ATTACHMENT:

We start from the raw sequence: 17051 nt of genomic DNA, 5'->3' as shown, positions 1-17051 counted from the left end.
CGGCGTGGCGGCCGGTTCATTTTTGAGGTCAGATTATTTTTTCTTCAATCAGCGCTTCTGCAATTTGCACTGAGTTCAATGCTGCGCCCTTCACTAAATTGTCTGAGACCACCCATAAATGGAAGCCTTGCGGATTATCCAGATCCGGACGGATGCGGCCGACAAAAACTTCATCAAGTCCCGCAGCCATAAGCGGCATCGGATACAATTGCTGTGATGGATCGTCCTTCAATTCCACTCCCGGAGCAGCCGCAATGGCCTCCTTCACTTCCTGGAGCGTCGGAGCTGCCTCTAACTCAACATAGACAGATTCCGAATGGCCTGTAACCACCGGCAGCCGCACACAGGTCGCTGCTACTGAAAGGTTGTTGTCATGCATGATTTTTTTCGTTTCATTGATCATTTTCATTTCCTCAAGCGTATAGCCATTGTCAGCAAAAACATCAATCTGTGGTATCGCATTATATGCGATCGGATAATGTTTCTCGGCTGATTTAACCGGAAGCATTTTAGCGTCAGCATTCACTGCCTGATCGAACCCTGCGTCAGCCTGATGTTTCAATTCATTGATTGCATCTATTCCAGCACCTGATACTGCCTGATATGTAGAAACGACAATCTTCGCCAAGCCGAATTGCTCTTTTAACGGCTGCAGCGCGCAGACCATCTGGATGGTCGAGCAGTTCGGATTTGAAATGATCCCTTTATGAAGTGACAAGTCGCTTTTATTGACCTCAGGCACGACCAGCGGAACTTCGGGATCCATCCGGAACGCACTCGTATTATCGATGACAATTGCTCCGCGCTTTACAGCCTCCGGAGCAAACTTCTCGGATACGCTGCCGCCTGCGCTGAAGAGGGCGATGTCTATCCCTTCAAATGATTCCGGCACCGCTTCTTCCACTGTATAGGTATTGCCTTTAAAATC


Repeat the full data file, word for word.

We start from the raw sequence: 17051 nt of genomic DNA, 5'->3' as shown, positions 1-17051 counted from the left end.
CGGCGTGGCGGCCGGTTCATTTTTGAGGTCAGATTATTTTTTCTTCAATCAGCGCTTCTGCAATTTGCACTGAGTTCAATGCTGCGCCCTTCACTAAATTGTCTGAGACCACCCATAAATGGAAGCCTTGCGGATTATCCAGATCCGGACGGATGCGGCCGACAAAAACTTCATCAAGTCCCGCAGCCATAAGCGGCATCGGATACAATTGCTGTGATGGATCGTCCTTCAATTCCACTCCCGGAGCAGCCGCAATGGCCTCCTTCACTTCCTGGAGCGTCGGAGCTGCCTCTAACTCAACATAGACAGATTCCGAATGGCCTGTAACCACCGGCAGCCGCACACAGGTCGCTGCTACTGAAAGGTTGTTGTCATGCATGATTTTTTTCGTTTCATTGATCATTTTCATTTCCTCAAGCGTATAGCCATTGTCAGCAAAAACATCAATCTGTGGTATCGCATTATATGCGATCGGATAATGTTTCTCGGCTGATTTAACCGGAAGCATTTTAGCGTCAGCATTCACTGCCTGATCGAACCCTGCGTCAGCCTGATGTTTCAATTCATTGATTGCATCTATTCCAGCACCTGATACTGCCTGATATGTAGAAACGACAATCTTCGCCAAGCCGAATTGCTCTTTTAACGGCTGCAGCGCGCAGACCATCTGGATGGTCGAGCAGTTCGGATTTGAAATGATCCCTTTATGAAGTGACAAGTCGCTTTTATTGACCTCAGGCACGACCAGCGGAACTTCGGGATCCATCCGGAACGCACTCGTATTATCGATGACAATTGCTCCGCGCTTTACAGCCTCCGGAGCAAACTTCTCGGATACGCTGCCGCCTGCGCTGAAGAGGGCGATGTCTATCCCTTCAAATGATTCCGGCACCGCTTCTTCCACTGTATAGGTATTGCCTTTAAAATC